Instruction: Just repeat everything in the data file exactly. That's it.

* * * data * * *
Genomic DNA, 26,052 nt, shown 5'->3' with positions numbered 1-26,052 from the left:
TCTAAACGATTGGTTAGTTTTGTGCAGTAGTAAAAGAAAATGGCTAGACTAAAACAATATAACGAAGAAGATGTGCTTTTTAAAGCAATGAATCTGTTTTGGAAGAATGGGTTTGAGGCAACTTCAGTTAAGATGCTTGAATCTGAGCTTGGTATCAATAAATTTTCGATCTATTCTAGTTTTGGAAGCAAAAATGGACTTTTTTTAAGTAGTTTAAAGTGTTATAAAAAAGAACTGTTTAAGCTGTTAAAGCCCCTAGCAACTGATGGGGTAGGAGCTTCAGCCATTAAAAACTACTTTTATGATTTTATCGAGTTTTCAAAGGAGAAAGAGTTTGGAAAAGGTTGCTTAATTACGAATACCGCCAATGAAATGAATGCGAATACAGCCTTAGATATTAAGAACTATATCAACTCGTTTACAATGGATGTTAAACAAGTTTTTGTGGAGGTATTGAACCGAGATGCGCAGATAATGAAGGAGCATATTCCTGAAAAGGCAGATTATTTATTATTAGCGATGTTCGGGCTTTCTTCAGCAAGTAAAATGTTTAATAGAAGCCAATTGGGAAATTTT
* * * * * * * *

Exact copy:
Genomic DNA, 26,052 nt, shown 5'->3' with positions numbered 1-26,052 from the left:
TCTAAACGATTGGTTAGTTTTGTGCAGTAGTAAAAGAAAATGGCTAGACTAAAACAATATAACGAAGAAGATGTGCTTTTTAAAGCAATGAATCTGTTTTGGAAGAATGGGTTTGAGGCAACTTCAGTTAAGATGCTTGAATCTGAGCTTGGTATCAATAAATTTTCGATCTATTCTAGTTTTGGAAGCAAAAATGGACTTTTTTTAAGTAGTTTAAAGTGTTATAAAAAAGAACTGTTTAAGCTGTTAAAGCCCCTAGCAACTGATGGGGTAGGAGCTTCAGCCATTAAAAACTACTTTTATGATTTTATCGAGTTTTCAAAGGAGAAAGAGTTTGGAAAAGGTTGCTTAATTACGAATACCGCCAATGAAATGAATGCGAATACAGCCTTAGATATTAAGAACTATATCAACTCGTTTACAATGGATGTTAAACAAGTTTTTGTGGAGGTATTGAACCGAGATGCGCAGATAATGAAGGAGCATATTCCTGAAAAGGCAGATTATTTATTATTAGCGATGTTCGGGCTTTCTTCAGCAAGTAAAATGTTTAATAGAAGCCAATTGGGAAATTTT